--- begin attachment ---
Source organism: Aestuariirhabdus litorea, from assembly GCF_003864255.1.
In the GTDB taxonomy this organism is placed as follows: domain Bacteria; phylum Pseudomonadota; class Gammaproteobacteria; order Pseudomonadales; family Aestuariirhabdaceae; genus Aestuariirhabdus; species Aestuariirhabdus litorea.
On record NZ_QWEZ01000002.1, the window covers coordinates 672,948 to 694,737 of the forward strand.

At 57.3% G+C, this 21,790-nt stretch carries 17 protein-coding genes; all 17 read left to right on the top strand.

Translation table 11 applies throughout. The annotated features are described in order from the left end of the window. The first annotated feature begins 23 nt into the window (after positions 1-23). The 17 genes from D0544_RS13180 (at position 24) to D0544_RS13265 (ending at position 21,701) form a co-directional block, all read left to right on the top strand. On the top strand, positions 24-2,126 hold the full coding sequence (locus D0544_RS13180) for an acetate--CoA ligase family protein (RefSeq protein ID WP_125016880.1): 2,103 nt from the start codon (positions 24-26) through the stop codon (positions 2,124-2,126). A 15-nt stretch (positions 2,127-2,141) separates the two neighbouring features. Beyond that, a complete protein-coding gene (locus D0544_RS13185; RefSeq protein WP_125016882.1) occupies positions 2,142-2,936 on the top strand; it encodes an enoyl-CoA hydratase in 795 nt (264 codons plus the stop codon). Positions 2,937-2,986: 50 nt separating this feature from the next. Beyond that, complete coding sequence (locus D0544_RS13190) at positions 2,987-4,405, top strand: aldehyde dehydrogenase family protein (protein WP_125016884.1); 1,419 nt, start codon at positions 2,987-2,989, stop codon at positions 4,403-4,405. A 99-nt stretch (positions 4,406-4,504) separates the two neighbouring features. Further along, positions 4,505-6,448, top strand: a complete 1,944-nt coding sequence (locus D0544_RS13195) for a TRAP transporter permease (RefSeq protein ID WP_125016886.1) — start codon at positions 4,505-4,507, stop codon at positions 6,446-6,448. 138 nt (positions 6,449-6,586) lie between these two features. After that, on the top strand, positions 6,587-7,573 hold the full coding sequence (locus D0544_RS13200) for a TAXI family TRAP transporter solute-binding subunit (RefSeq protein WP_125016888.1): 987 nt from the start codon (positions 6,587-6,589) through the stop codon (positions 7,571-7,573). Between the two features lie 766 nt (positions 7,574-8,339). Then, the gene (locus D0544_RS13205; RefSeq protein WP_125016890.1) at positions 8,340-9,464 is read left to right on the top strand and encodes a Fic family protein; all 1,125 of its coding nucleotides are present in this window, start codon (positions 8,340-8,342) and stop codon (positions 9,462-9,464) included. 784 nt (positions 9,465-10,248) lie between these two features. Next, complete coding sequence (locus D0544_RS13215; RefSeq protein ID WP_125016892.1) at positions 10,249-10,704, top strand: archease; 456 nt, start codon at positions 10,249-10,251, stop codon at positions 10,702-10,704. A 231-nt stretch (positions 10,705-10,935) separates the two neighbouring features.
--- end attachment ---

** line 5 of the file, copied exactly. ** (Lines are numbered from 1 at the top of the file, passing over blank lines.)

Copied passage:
Translation table 11 applies throughout. The annotated features are described in order from the left end of the window. The first annotated feature begins 23 nt into the window (after positions 1-23). The 17 genes from D0544_RS13180 (at position 24) to D0544_RS13265 (ending at position 21,701) form a co-directional block, all read left to right on the top strand. On the top strand, positions 24-2,126 hold the full coding sequence (locus D0544_RS13180) for an acetate--CoA ligase family protein (RefSeq protein ID WP_125016880.1): 2,103 nt from the start codon (positions 24-26) through the stop codon (positions 2,124-2,126). A 15-nt stretch (positions 2,127-2,141) separates the two neighbouring features. Beyond that, a complete protein-coding gene (locus D0544_RS13185; RefSeq protein WP_125016882.1) occupies positions 2,142-2,936 on the top strand; it encodes an enoyl-CoA hydratase in 795 nt (264 codons plus the stop codon). Positions 2,937-2,986: 50 nt separating this feature from the next. Beyond that, complete coding sequence (locus D0544_RS13190) at positions 2,987-4,405, top strand: aldehyde dehydrogenase family protein (protein WP_125016884.1); 1,419 nt, start codon at positions 2,987-2,989, stop codon at positions 4,403-4,405. A 99-nt stretch (positions 4,406-4,504) separates the two neighbouring features. Further along, positions 4,505-6,448, top strand: a complete 1,944-nt coding sequence (locus D0544_RS13195) for a TRAP transporter permease (RefSeq protein ID WP_125016886.1) — start codon at positions 4,505-4,507, stop codon at positions 6,446-6,448. 138 nt (positions 6,449-6,586) lie between these two features. After that, on the top strand, positions 6,587-7,573 hold the full coding sequence (locus D0544_RS13200) for a TAXI family TRAP transporter solute-binding subunit (RefSeq protein WP_125016888.1): 987 nt from the start codon (positions 6,587-6,589) through the stop codon (positions 7,571-7,573). Between the two features lie 766 nt (positions 7,574-8,339). Then, the gene (locus D0544_RS13205; RefSeq protein WP_125016890.1) at positions 8,340-9,464 is read left to right on the top strand and encodes a Fic family protein; all 1,125 of its coding nucleotides are present in this window, start codon (positions 8,340-8,342) and stop codon (positions 9,462-9,464) included. 784 nt (positions 9,465-10,248) lie between these two features. Next, complete coding sequence (locus D0544_RS13215; RefSeq protein ID WP_125016892.1) at positions 10,249-10,704, top strand: archease; 456 nt, start codon at positions 10,249-10,251, stop codon at positions 10,702-10,704. A 231-nt stretch (positions 10,705-10,935) separates the two neighbouring features.